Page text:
The coal freeze remained in place when Roosevelt left the office to President William Howard Taft in 1908. Taft appointed as secretary of the interior a lawyer who had lobbied for the Alaska coal advocates, Richard Ballinger. Once in office, he approved the syndicate's claims, despite Roosevelt's order.
Roosevelt's conservation chief and friend, Gifford Pinchot, was still head of the Forest Service. He blew the whistle on Ballinger. Taft chose Ballinger's side, firing Pinchot. Later congressional hearings exposed a cover-up by Taft, making national headlines and helping cripple his presidency.
All this time, Roosevelt had been away on a safari in Africa. Pinchot traveled in secret to be the first person to meet him when he returned to Europe. After their talk, Roosevelt decided to run against his friend Taft to gain back the presidency. They split the vote in 1912 and Woodrow Wilson was elected president.
To respond to the Alaska controversy and break the so-called monopoly of the Alaska Syndicate, Wilson ordered construction of the Alaska Railroad, which founded Anchorage.
Meanwhile, the railroad to Kennicott had already been built, through Cordova, and ran on oil, not coal.
So the story would end, except that Chugach Alaska selected the Bering River coal lands under the 1971 Alaska Native Claims Settlement Act, finally putting them in private hands.
I went to Katalla in 2007 with Rick Steiner, a conservation biologist working to stop development of Bering River coal, recruiting conservation buyers for Chugach and for owners who had acquired much coal, Korean Alaska Development Co., or KADCO.
We walked through stormy rain in that dim, spooky forest, where trees grew up through a once-elegant house. Hiking between tussocks divided by small pools, I realized I was stepping on railroad ties that had been completely covered by moss and swamp cabbage.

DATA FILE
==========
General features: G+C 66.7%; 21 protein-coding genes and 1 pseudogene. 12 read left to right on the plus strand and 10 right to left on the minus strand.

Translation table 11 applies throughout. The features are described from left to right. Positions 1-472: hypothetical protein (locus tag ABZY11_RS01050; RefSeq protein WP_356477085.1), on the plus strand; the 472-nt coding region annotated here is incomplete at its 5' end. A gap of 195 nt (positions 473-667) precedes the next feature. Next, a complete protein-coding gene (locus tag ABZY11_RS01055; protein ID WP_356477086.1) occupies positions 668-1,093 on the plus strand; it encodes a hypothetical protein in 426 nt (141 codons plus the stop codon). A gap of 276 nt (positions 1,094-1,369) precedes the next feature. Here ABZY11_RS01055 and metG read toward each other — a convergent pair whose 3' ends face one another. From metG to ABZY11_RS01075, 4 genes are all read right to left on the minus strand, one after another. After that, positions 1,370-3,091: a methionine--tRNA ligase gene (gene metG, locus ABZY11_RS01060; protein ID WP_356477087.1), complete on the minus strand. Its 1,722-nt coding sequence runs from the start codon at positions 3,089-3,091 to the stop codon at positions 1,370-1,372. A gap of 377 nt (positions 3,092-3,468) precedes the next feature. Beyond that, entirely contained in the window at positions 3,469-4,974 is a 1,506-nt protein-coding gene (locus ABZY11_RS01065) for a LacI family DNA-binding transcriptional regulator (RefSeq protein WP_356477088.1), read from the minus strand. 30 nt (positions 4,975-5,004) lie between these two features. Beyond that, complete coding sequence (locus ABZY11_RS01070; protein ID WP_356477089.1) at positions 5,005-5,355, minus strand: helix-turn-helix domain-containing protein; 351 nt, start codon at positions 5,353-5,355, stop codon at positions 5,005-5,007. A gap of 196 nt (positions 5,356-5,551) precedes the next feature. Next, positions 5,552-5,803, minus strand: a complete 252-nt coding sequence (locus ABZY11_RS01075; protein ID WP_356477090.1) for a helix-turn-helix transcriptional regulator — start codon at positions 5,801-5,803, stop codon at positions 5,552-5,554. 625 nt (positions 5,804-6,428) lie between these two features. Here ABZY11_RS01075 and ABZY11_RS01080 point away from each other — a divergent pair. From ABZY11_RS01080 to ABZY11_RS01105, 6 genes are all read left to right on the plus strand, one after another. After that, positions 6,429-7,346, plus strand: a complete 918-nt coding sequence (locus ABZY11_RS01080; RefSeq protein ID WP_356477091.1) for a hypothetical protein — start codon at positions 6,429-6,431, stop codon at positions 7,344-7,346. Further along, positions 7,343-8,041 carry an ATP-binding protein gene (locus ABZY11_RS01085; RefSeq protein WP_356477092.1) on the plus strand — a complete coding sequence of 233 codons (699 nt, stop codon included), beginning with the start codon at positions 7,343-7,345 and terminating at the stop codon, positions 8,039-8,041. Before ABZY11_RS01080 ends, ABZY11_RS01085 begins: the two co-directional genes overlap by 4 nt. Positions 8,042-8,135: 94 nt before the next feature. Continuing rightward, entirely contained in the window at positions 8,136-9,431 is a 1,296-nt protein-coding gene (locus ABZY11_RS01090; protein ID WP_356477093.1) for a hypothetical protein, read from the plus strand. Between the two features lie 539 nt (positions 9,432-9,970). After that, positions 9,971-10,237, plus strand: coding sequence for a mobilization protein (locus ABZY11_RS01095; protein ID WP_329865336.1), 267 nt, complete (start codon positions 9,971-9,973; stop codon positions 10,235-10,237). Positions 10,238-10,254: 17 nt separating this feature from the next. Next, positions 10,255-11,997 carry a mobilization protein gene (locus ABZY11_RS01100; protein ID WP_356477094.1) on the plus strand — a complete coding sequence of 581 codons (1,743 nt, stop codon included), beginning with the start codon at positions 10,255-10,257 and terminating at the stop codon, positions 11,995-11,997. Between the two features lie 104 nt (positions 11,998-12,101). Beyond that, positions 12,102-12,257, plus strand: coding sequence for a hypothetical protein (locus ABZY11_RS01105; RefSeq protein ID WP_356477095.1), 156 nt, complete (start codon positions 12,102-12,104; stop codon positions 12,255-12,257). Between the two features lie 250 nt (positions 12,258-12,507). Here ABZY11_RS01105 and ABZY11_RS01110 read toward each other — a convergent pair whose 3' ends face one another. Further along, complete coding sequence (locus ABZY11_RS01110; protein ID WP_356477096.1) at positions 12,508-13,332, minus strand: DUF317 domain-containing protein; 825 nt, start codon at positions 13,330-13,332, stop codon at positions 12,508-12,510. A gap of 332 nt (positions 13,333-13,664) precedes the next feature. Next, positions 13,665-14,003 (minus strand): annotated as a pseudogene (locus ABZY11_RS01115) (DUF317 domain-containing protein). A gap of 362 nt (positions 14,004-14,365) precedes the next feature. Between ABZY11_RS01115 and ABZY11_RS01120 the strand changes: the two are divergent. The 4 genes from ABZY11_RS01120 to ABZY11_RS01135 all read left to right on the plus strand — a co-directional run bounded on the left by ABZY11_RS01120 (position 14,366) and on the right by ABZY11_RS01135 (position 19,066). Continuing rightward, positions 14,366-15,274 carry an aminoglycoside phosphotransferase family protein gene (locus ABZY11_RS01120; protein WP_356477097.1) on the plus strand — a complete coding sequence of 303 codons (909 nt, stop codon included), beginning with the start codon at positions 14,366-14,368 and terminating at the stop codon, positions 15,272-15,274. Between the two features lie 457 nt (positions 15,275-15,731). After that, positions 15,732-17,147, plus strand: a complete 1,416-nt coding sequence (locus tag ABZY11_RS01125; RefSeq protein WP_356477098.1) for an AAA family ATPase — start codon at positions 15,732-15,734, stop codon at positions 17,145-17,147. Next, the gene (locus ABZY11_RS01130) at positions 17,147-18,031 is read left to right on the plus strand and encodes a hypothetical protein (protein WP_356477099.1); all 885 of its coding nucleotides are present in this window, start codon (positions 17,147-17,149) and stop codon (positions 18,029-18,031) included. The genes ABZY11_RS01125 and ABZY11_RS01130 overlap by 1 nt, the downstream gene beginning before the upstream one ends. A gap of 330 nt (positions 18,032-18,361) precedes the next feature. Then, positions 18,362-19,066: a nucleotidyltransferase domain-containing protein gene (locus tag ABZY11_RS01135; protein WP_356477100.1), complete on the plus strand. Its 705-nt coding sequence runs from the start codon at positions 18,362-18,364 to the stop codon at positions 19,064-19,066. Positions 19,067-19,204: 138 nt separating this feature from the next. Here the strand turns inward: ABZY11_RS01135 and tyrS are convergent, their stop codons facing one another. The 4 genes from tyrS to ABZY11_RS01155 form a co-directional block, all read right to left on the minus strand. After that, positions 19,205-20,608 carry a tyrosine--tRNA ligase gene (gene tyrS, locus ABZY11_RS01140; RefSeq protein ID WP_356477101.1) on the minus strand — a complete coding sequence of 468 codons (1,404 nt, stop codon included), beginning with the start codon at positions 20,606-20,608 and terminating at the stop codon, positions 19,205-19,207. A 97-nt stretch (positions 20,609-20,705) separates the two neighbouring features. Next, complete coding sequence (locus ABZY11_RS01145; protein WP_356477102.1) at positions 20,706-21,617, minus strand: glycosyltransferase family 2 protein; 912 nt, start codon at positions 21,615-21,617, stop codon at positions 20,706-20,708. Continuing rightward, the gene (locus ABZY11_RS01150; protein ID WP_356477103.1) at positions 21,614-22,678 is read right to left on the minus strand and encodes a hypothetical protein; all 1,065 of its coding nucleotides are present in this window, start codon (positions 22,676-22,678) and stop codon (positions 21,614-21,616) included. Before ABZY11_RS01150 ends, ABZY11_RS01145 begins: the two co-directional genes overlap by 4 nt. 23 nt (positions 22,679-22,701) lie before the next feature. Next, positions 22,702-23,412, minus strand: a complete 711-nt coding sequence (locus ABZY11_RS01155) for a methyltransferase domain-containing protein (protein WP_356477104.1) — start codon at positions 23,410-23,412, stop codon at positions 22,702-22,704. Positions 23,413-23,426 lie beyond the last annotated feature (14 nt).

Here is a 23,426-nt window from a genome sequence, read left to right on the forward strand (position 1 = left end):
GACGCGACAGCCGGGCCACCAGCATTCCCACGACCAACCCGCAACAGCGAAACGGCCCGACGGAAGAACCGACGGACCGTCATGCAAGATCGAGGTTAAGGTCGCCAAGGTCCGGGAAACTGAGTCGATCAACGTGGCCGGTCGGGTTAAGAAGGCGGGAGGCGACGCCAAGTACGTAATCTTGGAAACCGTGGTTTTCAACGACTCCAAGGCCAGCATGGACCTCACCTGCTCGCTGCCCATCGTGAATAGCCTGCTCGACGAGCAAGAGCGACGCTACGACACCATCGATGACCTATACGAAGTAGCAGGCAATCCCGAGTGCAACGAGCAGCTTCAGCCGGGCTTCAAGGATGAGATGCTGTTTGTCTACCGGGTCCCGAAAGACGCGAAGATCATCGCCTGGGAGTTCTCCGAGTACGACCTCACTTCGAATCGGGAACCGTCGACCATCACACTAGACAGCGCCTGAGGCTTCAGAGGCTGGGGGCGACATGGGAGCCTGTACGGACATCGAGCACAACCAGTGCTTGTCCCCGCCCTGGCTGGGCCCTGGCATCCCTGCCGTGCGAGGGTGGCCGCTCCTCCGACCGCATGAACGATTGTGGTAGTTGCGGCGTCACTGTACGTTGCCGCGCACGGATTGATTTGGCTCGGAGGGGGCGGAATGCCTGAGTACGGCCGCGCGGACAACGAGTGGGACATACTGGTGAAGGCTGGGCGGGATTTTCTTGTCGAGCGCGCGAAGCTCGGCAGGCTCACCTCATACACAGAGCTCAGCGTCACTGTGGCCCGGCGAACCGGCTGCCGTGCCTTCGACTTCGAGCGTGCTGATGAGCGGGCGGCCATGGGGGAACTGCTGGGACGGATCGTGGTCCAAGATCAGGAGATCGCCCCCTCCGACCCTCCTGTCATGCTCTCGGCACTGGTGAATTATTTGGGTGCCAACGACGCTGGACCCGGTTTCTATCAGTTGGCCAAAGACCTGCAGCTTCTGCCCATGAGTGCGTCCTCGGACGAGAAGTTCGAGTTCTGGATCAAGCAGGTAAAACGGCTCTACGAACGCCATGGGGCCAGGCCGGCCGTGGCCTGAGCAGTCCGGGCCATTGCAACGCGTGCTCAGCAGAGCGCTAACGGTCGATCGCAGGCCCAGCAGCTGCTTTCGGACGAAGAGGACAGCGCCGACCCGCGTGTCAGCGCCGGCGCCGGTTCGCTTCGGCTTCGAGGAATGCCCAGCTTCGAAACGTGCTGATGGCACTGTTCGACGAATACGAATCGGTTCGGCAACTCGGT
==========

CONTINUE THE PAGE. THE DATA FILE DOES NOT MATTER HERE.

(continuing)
A friend working in a fishing lodge had pulled back a carpet of moss to find billiard balls. We stumbled upon gravestones in the forest for two young men who drowned in the 1920s.
That this town could come back to life always seemed far-fetched. But the Koreans created a plan for their mine in the 1990s and believed in it strongly enough to refuse an offer in the millions from conservationists.
Today, low coal prices make Alaska projects uneconomic. Chugach is probably not sacrificing anything by selling its Bering River coal, and will likely benefit by posting a tax loss, Hickel said. She said Chugach's sale may pressure KADCO to do the same.
The timber deal is more exciting. Chugach will earn many millions for growing its trees, will protect the ecosystem and will create jobs managing the forest, with thinning to promote growth and prevent fires, Hickel said. Shillinglaw said this is also the most profitable use of the forest — just letting the trees live and absorb carbon from the air.
As Alaska's history turns to a new chapter, I hope there are more of these alliances. We've been living the boomer vs. conservation story long enough.
Reach Charles Wohlforth at firstname.lastname@example.org or wohlforth.com.